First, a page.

Permitting unequal access to toilets and toilet facilities between male and female members of staff can amount to direct sex discrimination when the inherent reason for less favourable treatment is that of sex.
Section 39 of the Equality Act 2010 (EQA) renders detrimental discriminatory treatment unlawful:
(2) An employer (A) must not discriminate against an employee of A's (B)—
(d) by subjecting B to any other detriment.
Direct discrimination is defined by section 13 EQA:
(1) A person (A) discriminates against another (B) if, because of a protected characteristic, A treats B less favourably than A treats or would treat others.
The claimant worked as an Office Clerk for the Town Council, which was operated from a building from which a playgroup was also running.
To access the male toilets, it was simple. They were in the part of the building used by the respondent.
However, for female staff members to use their toilets, they had to share them with the children in the playgroup. Due to child safeguarding and security, in order to access these toilets female employees had to attract the attention of one of the playgroup staff members, and wait for them to check that no children were using the toilets.
Due to the nature of their work, it was not always possible to attract the attention of the playgroup staff and this therefore could lead to issues if the toilet were needed urgently.
In an attempt to work around this, females were offered the use of the male toilets, which consisted of a trough-style urinal and a single cubicle (accessed by walking past the urinal).
As there was no lock on the main toilet door, a sign was provided for the door to say a woman was using it, but this did not always stay in place. As such, there was a risk that a man could enter the toilet whilst in use by a woman, potentially leading to a woman seeing him using the urinal.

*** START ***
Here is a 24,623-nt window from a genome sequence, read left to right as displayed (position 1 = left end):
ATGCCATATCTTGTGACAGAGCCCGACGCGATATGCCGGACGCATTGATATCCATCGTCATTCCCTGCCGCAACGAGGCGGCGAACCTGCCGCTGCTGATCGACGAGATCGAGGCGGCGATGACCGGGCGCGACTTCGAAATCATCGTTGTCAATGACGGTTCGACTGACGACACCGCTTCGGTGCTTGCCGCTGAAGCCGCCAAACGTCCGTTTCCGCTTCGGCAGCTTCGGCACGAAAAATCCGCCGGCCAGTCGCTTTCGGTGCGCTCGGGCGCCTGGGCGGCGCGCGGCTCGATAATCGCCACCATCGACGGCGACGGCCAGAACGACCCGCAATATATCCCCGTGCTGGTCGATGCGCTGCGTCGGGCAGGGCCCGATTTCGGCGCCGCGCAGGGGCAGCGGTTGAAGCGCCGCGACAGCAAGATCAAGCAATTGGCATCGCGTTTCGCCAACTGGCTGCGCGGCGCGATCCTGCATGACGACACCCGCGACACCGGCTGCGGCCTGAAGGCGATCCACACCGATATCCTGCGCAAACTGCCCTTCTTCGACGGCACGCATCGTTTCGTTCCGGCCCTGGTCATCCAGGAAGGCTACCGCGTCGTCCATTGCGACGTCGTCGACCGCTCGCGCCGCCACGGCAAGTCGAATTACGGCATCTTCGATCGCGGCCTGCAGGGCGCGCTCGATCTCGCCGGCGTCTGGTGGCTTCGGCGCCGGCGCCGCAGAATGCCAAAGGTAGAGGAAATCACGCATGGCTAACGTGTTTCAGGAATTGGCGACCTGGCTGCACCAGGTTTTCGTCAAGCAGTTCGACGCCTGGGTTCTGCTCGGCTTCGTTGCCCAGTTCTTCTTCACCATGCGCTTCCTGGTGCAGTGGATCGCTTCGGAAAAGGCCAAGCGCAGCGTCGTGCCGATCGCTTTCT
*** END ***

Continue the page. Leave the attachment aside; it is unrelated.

As a men’s toilet, there was also no means of disposing of sanitary products. Five months after this arrangement began, an internal lock and sanitary bin were provided, however, this was only emptied upon request.
A claim for direct sex discrimination was made.
Employment Tribunal (ET)
The ET was in no doubt that the claimant was subjected to a detriment as a result of the arrangement put in place by the respondent; the fact the respondent tried to argue that female employees did not have to use the men’s if they didn’t want to, and the lack of sanitary disposal was merely an ‘oversight’, was no defence:
“Any reasonable person could reasonably consider not having immediate direct access to toilet facilities, the risk of seeing a person of the opposite sex using toilet facilities (the risk need not have materialised to be a detriment in our judgment) and not having a bin in which to dispose of sanitary products as a series of detriments.”
The claimant was also treated less favourably, as at no point were any of the men working for the respondent prevented from having immediate access to a toilet. There was no risk of a man seeing a member of the opposite sex using the toilet, nor of being disadvantaged by not having access to a sanitary bin (nor facing the invasion of privacy by having to request to have that bin emptied).